Colors of the Cage

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Colors of the Cage

A powerful eye-witness account of life in an Indian prison shows how ending incarceration is necessary to achieve a democratic transformation of society.

The Maoist party has long been banned in India, but holds clandestine meetings and operations which are considered India's number one internal threat to the country as a whole. Former political prisoner Arun Ferreira has been called the mastermind behind its propaganda and communications wing. In May 2007, several newspapers around India bore the photo of the man who was being called the leader of the CPI(M) political party. The democratic rights activist was picked up at a railway station in western India, detained by the court and condemned to prison for an expanding list of crimes: criminal conspiracy, murder, possession of arms and rioting, among others.

However, the nightmare had only begun. In one of the most notorious prisons in India, Arun Ferreira was constantly abused and tortured. Over the next several years, each of the ten cases slapped against him fell apart as the courts could not find proof of its charges. At long last, Ferreira was acquitted of all charges. Moments away from his first breath of freedom, he was re-arrested by plainclothes police as he exited the prison gates. He never got a glimpse of his family who were waiting for him just outside. Determined to fight for his freedom and to condemn the system that sought to incarcerate him and countless others, Ferreira became a free man in 2014 with the help of courageous friends and activists. Under the current repressive climate and the rise of authoritarian rule in India, Ferreira was re-arrested in 2018 on charges of sedition. He remains under house arrest.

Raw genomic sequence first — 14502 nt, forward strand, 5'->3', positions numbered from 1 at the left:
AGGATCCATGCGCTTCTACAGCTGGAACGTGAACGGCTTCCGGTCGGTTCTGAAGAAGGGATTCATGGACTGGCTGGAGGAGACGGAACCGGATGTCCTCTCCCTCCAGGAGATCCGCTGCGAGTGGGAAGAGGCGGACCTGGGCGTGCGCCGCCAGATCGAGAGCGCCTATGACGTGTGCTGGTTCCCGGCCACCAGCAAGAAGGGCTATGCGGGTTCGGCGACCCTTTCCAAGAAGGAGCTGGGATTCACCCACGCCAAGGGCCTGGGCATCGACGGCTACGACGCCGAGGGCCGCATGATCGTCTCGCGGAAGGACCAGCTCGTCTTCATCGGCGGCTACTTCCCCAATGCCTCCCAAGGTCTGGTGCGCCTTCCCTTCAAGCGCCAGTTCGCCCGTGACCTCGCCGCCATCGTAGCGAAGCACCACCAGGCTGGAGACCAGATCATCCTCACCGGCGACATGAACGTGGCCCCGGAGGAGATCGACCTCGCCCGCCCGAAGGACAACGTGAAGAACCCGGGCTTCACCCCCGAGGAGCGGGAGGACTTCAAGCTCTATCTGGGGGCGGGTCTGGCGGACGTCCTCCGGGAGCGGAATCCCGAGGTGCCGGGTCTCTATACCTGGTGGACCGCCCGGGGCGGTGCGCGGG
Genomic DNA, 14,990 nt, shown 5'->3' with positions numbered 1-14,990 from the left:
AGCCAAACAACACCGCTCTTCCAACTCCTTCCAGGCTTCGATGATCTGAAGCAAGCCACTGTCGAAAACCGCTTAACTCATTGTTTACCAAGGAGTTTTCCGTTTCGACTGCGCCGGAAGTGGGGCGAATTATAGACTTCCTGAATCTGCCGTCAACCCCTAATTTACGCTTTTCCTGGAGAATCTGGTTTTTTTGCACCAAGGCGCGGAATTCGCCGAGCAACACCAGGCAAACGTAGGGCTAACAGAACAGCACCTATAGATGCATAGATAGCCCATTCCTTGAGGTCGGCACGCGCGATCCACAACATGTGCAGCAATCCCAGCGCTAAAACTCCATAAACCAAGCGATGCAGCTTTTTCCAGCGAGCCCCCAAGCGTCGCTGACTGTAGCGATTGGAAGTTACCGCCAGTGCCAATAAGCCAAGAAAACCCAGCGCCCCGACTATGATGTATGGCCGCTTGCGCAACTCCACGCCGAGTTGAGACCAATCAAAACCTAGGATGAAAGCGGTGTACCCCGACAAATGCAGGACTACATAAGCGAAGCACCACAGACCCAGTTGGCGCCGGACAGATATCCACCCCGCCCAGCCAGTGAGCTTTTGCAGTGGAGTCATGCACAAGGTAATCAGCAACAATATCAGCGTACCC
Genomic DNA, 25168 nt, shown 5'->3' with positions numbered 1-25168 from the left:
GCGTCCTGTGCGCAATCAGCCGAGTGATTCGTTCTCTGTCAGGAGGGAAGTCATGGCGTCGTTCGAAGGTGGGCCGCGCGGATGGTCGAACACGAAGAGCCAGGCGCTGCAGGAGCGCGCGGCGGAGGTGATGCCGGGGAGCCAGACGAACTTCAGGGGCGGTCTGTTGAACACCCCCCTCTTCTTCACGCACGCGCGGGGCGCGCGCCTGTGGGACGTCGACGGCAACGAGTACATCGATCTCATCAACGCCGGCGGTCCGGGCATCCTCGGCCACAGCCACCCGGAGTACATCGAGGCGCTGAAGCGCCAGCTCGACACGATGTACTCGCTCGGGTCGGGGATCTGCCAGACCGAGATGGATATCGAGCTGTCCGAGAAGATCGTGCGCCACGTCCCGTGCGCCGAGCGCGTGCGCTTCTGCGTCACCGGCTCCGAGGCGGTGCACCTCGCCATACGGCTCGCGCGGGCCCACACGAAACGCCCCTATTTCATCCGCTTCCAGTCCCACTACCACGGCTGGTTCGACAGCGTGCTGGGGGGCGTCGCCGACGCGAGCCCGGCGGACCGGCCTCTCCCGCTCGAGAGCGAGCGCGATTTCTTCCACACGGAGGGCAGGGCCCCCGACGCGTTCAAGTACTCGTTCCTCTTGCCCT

In stark and riveting detail, the former political prisoner recounts the horrors he faced in prison--torture, beatings, corruption, codes of behavior and solidarity among inmates, strikes mounted by prisoners to protest brutality, the general air of hopelessness, and the small consolations that kept hope alive--and describes how others are facing similar situations around India and throughout the world.

Publication Date: 
February 9, 2021